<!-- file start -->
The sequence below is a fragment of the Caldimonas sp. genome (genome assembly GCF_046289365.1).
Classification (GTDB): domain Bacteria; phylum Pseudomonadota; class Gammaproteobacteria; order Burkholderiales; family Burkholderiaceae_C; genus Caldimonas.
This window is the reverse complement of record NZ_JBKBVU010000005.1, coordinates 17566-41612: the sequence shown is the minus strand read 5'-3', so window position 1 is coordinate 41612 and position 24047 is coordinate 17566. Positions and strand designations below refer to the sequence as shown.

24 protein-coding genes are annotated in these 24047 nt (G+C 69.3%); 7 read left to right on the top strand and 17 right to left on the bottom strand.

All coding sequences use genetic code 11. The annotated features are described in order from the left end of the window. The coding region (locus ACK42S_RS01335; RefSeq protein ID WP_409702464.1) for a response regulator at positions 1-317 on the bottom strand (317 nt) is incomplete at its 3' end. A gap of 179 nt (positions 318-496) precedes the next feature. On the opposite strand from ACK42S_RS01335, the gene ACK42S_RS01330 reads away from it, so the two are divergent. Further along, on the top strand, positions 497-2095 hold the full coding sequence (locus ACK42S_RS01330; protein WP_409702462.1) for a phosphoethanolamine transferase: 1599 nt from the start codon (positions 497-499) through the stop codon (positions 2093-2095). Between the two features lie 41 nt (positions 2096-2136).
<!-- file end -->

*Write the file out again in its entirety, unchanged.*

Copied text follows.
The sequence below is a fragment of the Caldimonas sp. genome (genome assembly GCF_046289365.1).
Classification (GTDB): domain Bacteria; phylum Pseudomonadota; class Gammaproteobacteria; order Burkholderiales; family Burkholderiaceae_C; genus Caldimonas.
This window is the reverse complement of record NZ_JBKBVU010000005.1, coordinates 17566-41612: the sequence shown is the minus strand read 5'-3', so window position 1 is coordinate 41612 and position 24047 is coordinate 17566. Positions and strand designations below refer to the sequence as shown.

24 protein-coding genes are annotated in these 24047 nt (G+C 69.3%); 7 read left to right on the top strand and 17 right to left on the bottom strand.

All coding sequences use genetic code 11. The annotated features are described in order from the left end of the window. The coding region (locus ACK42S_RS01335; RefSeq protein ID WP_409702464.1) for a response regulator at positions 1-317 on the bottom strand (317 nt) is incomplete at its 3' end. A gap of 179 nt (positions 318-496) precedes the next feature. On the opposite strand from ACK42S_RS01335, the gene ACK42S_RS01330 reads away from it, so the two are divergent. Further along, on the top strand, positions 497-2095 hold the full coding sequence (locus ACK42S_RS01330; protein WP_409702462.1) for a phosphoethanolamine transferase: 1599 nt from the start codon (positions 497-499) through the stop codon (positions 2093-2095). Between the two features lie 41 nt (positions 2096-2136).